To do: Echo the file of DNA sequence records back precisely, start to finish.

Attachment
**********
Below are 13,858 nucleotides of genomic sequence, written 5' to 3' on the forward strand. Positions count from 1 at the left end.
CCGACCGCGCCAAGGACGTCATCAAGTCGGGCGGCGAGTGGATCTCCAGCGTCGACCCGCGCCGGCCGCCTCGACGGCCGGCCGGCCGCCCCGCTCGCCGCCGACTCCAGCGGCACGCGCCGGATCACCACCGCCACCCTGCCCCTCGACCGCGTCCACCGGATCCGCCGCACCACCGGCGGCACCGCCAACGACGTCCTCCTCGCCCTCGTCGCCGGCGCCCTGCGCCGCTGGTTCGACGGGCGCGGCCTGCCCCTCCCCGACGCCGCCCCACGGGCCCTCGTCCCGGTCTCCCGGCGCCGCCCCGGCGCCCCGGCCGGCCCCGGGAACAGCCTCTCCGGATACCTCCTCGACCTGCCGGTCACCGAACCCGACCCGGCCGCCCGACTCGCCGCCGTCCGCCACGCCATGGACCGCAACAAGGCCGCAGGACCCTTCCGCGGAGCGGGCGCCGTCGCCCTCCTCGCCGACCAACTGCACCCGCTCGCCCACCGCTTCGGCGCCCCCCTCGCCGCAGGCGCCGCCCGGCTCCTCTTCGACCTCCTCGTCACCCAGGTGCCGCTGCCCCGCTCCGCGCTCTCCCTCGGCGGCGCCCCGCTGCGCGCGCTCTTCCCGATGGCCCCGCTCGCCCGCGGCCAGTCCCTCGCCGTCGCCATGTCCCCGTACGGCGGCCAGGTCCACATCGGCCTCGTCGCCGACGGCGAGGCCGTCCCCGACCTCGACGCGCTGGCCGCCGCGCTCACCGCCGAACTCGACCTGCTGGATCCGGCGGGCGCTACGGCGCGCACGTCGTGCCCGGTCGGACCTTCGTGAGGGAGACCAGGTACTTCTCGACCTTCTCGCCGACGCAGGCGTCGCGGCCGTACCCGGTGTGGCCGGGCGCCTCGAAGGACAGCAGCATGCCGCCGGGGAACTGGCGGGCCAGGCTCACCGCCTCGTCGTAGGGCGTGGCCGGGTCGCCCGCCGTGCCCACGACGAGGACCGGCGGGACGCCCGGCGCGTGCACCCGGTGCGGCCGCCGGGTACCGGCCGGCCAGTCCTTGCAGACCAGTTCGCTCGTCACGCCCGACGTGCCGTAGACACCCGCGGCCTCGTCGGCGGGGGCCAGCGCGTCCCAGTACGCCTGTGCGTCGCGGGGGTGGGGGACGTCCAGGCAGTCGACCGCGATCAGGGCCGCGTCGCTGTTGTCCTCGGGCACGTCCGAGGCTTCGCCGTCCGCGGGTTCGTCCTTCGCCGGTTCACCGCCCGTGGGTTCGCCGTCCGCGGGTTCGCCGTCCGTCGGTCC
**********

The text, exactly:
Below are 13,858 nucleotides of genomic sequence, written 5' to 3' on the forward strand. Positions count from 1 at the left end.
CCGACCGCGCCAAGGACGTCATCAAGTCGGGCGGCGAGTGGATCTCCAGCGTCGACCCGCGCCGGCCGCCTCGACGGCCGGCCGGCCGCCCCGCTCGCCGCCGACTCCAGCGGCACGCGCCGGATCACCACCGCCACCCTGCCCCTCGACCGCGTCCACCGGATCCGCCGCACCACCGGCGGCACCGCCAACGACGTCCTCCTCGCCCTCGTCGCCGGCGCCCTGCGCCGCTGGTTCGACGGGCGCGGCCTGCCCCTCCCCGACGCCGCCCCACGGGCCCTCGTCCCGGTCTCCCGGCGCCGCCCCGGCGCCCCGGCCGGCCCCGGGAACAGCCTCTCCGGATACCTCCTCGACCTGCCGGTCACCGAACCCGACCCGGCCGCCCGACTCGCCGCCGTCCGCCACGCCATGGACCGCAACAAGGCCGCAGGACCCTTCCGCGGAGCGGGCGCCGTCGCCCTCCTCGCCGACCAACTGCACCCGCTCGCCCACCGCTTCGGCGCCCCCCTCGCCGCAGGCGCCGCCCGGCTCCTCTTCGACCTCCTCGTCACCCAGGTGCCGCTGCCCCGCTCCGCGCTCTCCCTCGGCGGCGCCCCGCTGCGCGCGCTCTTCCCGATGGCCCCGCTCGCCCGCGGCCAGTCCCTCGCCGTCGCCATGTCCCCGTACGGCGGCCAGGTCCACATCGGCCTCGTCGCCGACGGCGAGGCCGTCCCCGACCTCGACGCGCTGGCCGCCGCGCTCACCGCCGAACTCGACCTGCTGGATCCGGCGGGCGCTACGGCGCGCACGTCGTGCCCGGTCGGACCTTCGTGAGGGAGACCAGGTACTTCTCGACCTTCTCGCCGACGCAGGCGTCGCGGCCGTACCCGGTGTGGCCGGGCGCCTCGAAGGACAGCAGCATGCCGCCGGGGAACTGGCGGGCCAGGCTCACCGCCTCGTCGTAGGGCGTGGCCGGGTCGCCCGCCGTGCCCACGACGAGGACCGGCGGGACGCCCGGCGCGTGCACCCGGTGCGGCCGCCGGGTACCGGCCGGCCAGTCCTTGCAGACCAGTTCGCTCGTCACGCCCGACGTGCCGTAGACACCCGCGGCCTCGTCGGCGGGGGCCAGCGCGTCCCAGTACGCCTGTGCGTCGCGGGGGTGGGGGACGTCCAGGCAGTCGACCGCGATCAGGGCCGCGTCGCTGTTGTCCTCGGGCACGTCCGAGGCTTCGCCGTCCGCGGGTTCGTCCTTCGCCGGTTCACCGCCCGTGGGTTCGCCGTCCGCGGGTTCGCCGTCCGTCGGTCC